Within this context, there are several aspects of the role of the associate vice president and dean of students in which the successful candidate will need to be prepared to lead after a period of acclimatization and relationship building. These include:

  1. Quickly and seamlessly joining the vice chancellor/vice president’s executive leadership team and contributing to the advancement of the division’s mission and priorities through active participation and engagement.
  2. Assessing the structure, resources and services of the department, followed by formulation of a cohesive and strategic vision and ‘brand’ that brings together the various functions and activities of the department with an eye towards serving UH students.
  3. Being highly visible on campus and quickly connecting with stakeholders to learn how the University of Houston campus operates and how it interacts with the UH system. Stakeholders described UH’s culture as ‘fast moving and entrepreneurial in spirit’ and the associate vice president will be expected to match the energy of the university.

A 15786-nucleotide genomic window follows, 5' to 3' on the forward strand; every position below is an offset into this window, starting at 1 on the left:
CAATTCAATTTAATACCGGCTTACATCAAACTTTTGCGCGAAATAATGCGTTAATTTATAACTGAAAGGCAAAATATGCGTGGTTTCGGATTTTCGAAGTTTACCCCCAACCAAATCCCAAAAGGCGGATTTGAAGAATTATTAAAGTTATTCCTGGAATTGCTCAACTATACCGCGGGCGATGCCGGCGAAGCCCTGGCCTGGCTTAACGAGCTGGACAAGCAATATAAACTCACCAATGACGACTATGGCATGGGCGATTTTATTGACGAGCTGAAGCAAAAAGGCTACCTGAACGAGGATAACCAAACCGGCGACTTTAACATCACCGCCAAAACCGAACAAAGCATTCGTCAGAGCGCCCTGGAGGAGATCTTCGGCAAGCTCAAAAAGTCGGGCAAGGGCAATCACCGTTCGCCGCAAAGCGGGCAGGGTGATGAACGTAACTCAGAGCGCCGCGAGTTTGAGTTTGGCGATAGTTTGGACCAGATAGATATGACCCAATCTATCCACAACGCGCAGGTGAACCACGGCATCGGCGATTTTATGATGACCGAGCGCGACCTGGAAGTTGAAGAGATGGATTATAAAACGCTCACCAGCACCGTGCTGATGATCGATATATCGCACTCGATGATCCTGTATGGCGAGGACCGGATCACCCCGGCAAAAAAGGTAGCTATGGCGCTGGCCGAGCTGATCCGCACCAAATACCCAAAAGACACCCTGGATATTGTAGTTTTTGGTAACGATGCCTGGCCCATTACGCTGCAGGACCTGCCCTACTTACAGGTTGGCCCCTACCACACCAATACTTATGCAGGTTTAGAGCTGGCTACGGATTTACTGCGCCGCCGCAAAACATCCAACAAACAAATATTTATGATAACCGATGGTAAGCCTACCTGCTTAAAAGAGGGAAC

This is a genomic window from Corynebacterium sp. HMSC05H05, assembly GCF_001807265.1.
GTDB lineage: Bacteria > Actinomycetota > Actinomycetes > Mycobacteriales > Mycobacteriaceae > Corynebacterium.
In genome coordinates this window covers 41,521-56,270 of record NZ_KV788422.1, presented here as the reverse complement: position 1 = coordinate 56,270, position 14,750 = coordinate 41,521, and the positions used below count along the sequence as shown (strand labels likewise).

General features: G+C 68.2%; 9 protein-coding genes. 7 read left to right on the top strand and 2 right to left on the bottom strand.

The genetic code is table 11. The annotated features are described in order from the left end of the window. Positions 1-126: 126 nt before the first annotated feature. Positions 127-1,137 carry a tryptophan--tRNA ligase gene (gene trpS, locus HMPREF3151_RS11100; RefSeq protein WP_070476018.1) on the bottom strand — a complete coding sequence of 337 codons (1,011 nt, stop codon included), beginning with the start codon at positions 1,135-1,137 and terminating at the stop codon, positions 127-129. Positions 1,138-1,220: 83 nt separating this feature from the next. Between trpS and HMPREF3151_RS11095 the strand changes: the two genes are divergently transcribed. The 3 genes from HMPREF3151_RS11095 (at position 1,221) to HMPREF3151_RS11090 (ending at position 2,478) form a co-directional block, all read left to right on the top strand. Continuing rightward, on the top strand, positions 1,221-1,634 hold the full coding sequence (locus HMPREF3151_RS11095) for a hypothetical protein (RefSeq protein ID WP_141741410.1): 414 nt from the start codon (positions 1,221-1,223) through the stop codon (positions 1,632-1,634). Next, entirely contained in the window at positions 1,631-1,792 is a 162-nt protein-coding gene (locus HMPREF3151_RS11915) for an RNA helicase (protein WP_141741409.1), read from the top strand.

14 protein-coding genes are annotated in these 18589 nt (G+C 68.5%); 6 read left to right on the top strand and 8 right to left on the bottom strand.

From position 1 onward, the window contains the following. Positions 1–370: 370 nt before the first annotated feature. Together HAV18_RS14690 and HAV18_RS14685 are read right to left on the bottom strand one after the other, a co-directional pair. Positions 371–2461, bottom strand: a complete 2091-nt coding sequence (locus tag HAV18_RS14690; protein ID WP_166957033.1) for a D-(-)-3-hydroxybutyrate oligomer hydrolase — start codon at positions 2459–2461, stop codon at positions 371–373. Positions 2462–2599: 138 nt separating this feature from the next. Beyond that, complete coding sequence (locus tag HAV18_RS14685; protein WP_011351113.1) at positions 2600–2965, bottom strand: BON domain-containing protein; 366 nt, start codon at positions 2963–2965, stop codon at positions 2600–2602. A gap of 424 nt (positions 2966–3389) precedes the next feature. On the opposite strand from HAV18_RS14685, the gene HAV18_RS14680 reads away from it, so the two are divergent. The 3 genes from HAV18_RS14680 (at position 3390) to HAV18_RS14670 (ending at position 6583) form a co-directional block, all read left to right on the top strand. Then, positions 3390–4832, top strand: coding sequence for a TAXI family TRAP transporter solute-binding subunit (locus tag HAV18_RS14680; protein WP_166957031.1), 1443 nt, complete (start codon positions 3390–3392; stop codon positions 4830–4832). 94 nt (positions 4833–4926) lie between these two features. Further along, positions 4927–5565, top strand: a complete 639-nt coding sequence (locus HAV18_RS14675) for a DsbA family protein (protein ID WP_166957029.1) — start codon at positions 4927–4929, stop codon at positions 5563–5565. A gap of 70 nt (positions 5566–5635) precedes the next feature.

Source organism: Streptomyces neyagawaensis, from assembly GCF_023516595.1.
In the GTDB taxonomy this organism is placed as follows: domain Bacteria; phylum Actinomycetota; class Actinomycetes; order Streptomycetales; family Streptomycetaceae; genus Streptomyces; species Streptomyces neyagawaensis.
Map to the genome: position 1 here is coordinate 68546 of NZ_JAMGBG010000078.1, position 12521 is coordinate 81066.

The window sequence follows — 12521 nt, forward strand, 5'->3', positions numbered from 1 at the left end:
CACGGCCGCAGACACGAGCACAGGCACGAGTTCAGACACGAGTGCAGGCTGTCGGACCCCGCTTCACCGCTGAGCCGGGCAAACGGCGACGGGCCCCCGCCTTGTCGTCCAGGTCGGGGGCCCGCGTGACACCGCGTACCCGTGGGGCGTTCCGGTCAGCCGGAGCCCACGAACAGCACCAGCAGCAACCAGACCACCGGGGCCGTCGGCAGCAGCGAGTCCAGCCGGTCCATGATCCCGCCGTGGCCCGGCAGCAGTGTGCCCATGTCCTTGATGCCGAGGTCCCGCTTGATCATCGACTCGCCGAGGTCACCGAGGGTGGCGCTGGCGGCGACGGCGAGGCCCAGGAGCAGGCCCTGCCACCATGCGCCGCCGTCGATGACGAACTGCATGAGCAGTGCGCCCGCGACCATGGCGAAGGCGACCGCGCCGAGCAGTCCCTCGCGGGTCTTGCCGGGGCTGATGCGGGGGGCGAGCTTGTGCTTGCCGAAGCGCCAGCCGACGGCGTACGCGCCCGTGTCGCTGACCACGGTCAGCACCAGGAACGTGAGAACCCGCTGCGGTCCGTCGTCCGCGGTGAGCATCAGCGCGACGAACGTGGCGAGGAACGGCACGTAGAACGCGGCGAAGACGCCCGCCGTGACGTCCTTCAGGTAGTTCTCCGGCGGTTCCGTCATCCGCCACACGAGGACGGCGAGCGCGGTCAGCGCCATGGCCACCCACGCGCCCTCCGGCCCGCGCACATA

4. Developing strong relationships with the staff that report up to the associate vice president and supporting individual and group level professional development plans that focus on:
    • understanding current trends and best practices;
    • professional contribution and participation through regional and national associations; and
    • elevating the programs and services of the department.